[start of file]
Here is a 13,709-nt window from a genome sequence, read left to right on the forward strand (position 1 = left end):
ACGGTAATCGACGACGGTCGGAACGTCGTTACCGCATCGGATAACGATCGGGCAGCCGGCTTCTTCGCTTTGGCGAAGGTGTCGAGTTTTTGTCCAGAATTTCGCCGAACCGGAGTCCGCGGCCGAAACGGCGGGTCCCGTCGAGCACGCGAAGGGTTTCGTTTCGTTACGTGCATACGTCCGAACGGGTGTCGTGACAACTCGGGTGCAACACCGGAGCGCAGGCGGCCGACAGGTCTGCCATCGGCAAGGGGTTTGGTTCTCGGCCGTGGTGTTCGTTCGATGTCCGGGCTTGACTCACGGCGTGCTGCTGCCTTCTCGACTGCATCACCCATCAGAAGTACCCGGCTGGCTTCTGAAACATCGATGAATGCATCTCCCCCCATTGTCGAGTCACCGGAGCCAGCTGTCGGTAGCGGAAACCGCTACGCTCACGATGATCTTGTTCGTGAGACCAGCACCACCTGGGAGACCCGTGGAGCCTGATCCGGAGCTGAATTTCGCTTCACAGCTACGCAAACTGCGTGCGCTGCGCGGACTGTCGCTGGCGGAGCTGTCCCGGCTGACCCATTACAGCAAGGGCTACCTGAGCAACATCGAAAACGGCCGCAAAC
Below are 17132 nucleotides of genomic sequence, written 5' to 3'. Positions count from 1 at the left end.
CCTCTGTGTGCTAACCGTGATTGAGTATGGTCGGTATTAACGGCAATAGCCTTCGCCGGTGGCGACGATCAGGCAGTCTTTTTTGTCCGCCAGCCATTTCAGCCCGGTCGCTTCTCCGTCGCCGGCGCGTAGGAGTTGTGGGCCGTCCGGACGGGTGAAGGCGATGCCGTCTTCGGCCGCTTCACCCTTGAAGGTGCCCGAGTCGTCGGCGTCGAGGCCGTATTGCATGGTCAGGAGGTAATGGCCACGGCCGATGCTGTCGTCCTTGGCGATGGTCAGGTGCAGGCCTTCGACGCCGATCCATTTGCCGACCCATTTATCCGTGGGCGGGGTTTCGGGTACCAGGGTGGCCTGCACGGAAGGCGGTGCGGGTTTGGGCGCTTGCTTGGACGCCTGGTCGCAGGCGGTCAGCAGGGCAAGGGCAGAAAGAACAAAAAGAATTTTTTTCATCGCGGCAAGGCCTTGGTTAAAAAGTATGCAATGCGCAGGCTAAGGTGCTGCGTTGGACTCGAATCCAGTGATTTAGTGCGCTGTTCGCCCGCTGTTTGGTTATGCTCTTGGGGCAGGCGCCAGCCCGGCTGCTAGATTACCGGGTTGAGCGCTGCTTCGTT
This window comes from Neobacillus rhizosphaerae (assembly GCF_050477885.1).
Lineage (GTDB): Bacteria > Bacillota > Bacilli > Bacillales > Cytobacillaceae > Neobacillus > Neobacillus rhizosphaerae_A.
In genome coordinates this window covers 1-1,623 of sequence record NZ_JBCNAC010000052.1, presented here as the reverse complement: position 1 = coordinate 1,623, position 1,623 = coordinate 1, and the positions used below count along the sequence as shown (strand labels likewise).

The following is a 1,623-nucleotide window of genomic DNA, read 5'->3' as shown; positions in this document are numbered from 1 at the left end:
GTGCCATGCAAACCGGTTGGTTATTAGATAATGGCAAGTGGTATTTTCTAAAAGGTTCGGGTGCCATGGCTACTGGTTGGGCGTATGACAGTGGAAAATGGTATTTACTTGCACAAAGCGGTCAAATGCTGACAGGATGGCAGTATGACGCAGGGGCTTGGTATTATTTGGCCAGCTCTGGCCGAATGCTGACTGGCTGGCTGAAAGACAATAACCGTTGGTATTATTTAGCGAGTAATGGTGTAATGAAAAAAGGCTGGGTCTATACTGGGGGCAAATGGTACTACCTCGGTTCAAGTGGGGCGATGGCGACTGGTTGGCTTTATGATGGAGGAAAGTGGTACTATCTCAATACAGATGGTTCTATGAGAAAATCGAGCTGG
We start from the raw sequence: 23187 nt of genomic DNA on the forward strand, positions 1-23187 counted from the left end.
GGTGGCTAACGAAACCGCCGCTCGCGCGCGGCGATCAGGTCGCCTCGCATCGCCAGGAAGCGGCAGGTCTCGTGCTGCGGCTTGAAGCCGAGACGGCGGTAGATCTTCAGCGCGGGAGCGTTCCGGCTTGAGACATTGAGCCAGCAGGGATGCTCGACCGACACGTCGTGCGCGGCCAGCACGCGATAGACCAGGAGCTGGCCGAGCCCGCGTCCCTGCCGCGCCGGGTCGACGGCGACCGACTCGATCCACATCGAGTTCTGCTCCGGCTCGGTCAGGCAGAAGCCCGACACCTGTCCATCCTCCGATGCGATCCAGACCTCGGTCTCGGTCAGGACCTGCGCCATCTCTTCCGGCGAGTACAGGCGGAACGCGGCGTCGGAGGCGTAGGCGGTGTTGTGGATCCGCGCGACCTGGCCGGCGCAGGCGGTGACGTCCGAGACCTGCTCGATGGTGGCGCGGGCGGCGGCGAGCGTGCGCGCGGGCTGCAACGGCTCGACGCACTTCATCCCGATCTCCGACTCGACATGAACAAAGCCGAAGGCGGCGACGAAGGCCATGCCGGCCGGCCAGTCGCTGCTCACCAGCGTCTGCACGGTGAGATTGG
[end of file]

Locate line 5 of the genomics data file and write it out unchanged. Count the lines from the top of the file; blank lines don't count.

This window comes from Neobacillus rhizosphaerae (assembly GCF_050477885.1).